and dejected. There were drunken peasants; snub-nosed old harridans in
slippers; bareheaded artisans; cab drivers; every species of beggar;
boys; a locksmith's apprentice in a striped smock, with lean, emaciated
features which seemed to have been washed in rancid oil; an ex-soldier
who was offering penknives and copper rings for sale; and so on, and
so on. It was the hour when one would expect to meet no other folk than
these. And what a quantity of boats there were on the canal. It made
one wonder how they could all find room there. On every bridge were
old women selling damp gingerbread or withered apples, and every woman
looked as damp and dirty as her wares. In short, the Fontanka is a
saddening spot for a walk, for there is wet granite under one's feet,
and tall, dingy buildings on either side of one, and wet mist below and
wet mist above. Yes, all was dark and gloomy there this evening.

By the time I had returned to Gorokhovaia Street darkness had fallen
and the lamps had been lit. However, I did not linger long in that
particular spot, for Gorokhovaia Street is too noisy a place. But
what sumptuous shops and stores it contains! Everything sparkles and
glitters, and the windows are full of nothing but bright colours and
materials and hats of different shapes. One might think that they were
decked merely for display; but no,--people buy these things, and give
them to their wives! Yes, it IS a sumptuous place. Hordes of German
hucksters are there, as well as quite respectable traders. And the
quantities of carriages which pass along the street! One marvels that
the pavement can support so many splendid vehicles, with windows like
crystal, linings made of silk and velvet, and lacqueys dressed in
epaulets and wearing swords! Into some of them I glanced, and saw that
they contained ladies of various ages. Perhaps they were princesses and
countesses! Probably at that hour such folk would be hastening to balls
and other gatherings. In fact, it was interesting to be able to look so
closely at a princess or a great lady. They were all very fine. At
all events, I had never before seen such persons as I beheld in those
carriages....

Then I thought of you. Ah, my own, my darling, it is often that I think
of you and feel my heart sink. How is it that YOU are so unfortunate,
Barbara? How is it that YOU are so much worse off than other people? In
my eyes you are kind-hearted, beautiful, and clever--why, then, has
such an evil fate fallen to your lot? How comes it that you are left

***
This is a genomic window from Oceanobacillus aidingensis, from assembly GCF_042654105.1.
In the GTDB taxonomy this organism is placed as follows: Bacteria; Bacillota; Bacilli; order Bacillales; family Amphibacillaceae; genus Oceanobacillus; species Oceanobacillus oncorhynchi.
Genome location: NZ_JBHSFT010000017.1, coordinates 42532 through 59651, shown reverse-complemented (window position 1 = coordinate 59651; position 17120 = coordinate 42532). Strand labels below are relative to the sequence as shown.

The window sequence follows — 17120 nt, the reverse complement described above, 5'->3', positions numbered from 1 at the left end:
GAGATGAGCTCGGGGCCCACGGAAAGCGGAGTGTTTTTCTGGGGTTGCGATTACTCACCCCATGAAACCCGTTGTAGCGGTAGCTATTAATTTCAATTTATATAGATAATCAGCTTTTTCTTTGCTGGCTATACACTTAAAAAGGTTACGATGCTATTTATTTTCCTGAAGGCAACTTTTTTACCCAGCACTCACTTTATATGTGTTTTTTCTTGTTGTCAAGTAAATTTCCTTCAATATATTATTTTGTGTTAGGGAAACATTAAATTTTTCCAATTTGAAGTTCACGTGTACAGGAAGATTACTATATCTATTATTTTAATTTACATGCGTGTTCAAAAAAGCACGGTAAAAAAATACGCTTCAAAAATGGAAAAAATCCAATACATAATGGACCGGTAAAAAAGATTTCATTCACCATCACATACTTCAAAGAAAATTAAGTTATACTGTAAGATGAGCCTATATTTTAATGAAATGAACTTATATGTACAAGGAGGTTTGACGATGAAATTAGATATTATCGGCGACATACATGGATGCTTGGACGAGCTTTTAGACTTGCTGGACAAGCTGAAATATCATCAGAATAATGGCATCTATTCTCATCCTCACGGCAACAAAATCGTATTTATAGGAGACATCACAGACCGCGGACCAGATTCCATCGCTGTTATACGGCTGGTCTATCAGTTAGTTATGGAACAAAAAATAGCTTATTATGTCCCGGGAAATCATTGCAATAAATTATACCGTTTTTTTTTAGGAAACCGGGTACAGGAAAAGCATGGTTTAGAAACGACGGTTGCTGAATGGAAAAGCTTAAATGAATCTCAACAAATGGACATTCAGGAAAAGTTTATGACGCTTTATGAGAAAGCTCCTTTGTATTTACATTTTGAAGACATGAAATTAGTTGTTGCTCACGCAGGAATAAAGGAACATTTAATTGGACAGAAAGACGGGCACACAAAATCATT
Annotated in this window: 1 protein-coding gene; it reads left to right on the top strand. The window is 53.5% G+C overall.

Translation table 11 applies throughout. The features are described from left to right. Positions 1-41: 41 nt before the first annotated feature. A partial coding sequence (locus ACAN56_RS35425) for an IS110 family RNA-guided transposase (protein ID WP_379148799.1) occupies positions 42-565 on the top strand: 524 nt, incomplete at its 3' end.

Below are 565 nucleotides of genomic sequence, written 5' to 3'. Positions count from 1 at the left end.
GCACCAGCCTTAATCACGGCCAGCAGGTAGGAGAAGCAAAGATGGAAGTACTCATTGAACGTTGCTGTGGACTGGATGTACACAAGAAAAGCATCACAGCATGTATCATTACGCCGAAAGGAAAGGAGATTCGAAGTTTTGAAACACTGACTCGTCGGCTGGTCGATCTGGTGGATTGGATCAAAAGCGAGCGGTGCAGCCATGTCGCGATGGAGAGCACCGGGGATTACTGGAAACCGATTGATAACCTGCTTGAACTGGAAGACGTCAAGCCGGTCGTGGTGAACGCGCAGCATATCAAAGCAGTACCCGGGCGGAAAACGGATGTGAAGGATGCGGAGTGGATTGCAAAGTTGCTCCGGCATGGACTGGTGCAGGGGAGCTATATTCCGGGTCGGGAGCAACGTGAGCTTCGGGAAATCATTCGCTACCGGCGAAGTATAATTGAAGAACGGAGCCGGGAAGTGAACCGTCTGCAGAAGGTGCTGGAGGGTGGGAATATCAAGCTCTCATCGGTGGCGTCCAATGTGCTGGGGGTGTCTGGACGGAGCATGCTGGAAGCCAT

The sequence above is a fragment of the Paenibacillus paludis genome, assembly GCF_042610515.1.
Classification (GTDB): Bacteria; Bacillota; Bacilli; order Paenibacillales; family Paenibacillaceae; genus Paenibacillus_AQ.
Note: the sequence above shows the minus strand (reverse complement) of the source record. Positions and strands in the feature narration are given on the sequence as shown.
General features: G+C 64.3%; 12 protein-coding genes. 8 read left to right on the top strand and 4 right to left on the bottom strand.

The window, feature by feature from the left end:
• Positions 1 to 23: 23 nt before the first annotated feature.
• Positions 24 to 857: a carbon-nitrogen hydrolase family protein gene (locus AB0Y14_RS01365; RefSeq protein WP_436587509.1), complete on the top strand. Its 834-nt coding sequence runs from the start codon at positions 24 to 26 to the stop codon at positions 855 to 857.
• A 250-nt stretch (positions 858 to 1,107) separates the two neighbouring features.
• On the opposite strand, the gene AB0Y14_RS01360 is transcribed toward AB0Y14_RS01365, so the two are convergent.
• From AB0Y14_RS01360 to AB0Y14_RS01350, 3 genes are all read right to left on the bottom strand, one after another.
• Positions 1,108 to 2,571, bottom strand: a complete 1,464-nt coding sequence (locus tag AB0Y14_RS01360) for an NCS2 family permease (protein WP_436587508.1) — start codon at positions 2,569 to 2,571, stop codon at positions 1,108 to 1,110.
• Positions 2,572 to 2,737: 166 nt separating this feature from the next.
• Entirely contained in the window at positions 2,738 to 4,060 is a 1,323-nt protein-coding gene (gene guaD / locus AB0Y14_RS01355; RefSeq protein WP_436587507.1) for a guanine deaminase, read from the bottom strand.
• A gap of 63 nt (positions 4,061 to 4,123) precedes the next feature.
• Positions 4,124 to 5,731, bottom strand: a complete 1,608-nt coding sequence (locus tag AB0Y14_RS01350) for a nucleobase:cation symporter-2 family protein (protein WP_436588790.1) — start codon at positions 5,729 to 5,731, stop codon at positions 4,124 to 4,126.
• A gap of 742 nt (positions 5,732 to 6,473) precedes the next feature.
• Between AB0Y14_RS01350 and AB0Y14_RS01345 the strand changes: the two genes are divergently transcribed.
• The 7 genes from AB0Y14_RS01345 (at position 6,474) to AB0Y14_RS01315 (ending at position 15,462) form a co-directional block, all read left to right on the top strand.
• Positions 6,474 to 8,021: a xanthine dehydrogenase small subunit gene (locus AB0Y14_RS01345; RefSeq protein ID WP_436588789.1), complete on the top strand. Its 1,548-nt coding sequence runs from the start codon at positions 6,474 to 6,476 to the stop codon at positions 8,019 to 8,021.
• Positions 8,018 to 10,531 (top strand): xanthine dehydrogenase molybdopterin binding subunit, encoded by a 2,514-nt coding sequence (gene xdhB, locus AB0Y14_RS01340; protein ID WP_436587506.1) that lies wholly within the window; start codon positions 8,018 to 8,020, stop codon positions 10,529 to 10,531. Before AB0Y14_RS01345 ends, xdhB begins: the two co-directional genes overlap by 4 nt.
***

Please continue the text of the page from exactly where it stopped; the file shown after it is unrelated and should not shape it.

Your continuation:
desolate--you, so good a human being! While to others happiness comes
without an invitation at all? Yes, I know--I know it well--that I ought
not to say it, for to do so savours of free-thought; but why should that
raven, Fate, croak out upon the fortunes of one person while she is yet
in her mother's womb, while another person it permits to go forth in
happiness from the home which has reared her? To even an idiot of
an Ivanushka such happiness is sometimes granted. "You, you fool
Ivanushka," says Fate, "shall succeed to your grandfather's money-bags,
and eat, drink, and be merry; whereas YOU (such and such another one)
shall do no more than lick the dish, since that is all that you are
good for." Yes, I know that it is wrong to hold such opinions, but
involuntarily the sin of so doing grows upon one's soul. Nevertheless,
it is you, my darling, who ought to be riding in one of those carriages.
Generals would have come seeking your favour, and, instead of being
clad in a humble cotton dress, you would have been walking in silken
and golden attire. Then you would not have been thin and wan as now,
but fresh and plump and rosy-cheeked as a figure on a sugar-cake. Then
should I too have been happy--happy if only I could look at your lighted
windows from the street, and watch your shadow--happy if only I could
think that you were well and happy, my sweet little bird! Yet how are
things in reality? Not only have evil folk brought you to ruin, but
there comes also an old rascal of a libertine to insult you! Just
because he struts about in a frockcoat, and can ogle you through a
gold-mounted lorgnette, the brute thinks that everything will fall into
his hands--that you are bound to listen to his insulting condescension!
Out upon him! But why is this? It is because you are an orphan, it is
because you are unprotected, it is because you have no powerful friend
to afford you the decent support which is your due. WHAT do such facts
matter to a man or to men to whom the insulting of an orphan is an
offence allowed? Such fellows are not men at all, but mere vermin, no
matter what they think themselves to be. Of that I am certain. Why,
an organ-grinder whom I met in Gorokhovaia Street would inspire more
respect than they do, for at least he walks about all day, and suffers
hunger--at least he looks for a stray, superfluous groat to earn him
subsistence, and is, therefore, a true gentleman, in that he supports
himself. To beg alms he would be ashamed; and, moreover, he works for
the benefit of mankind just as does a factory machine. "So far as in me
lies," says he, "I will give you pleasure." True, he is a pauper, and
nothing but a pauper; but, at least he is an HONOURABLE pauper. Though
tired and hungry, he still goes on working--working in his own peculiar
fashion, yet still doing honest labour. Yes, many a decent fellow whose
labour may be disproportionate to its utility pulls the forelock to no
one, and begs his bread of no one. I myself resemble that organ-grinder.
That is to say, though not exactly he, I resemble him in this respect,
that I work according to my capabilities, and so far as in me lies. More
could be asked of no one; nor ought I to be adjudged to do more.

Apropos of the organ-grinder, I may tell you, dearest, that today
I experienced a double misfortune. As I was looking at the grinder,
certain thoughts entered my head and I stood wrapped in a reverie. Some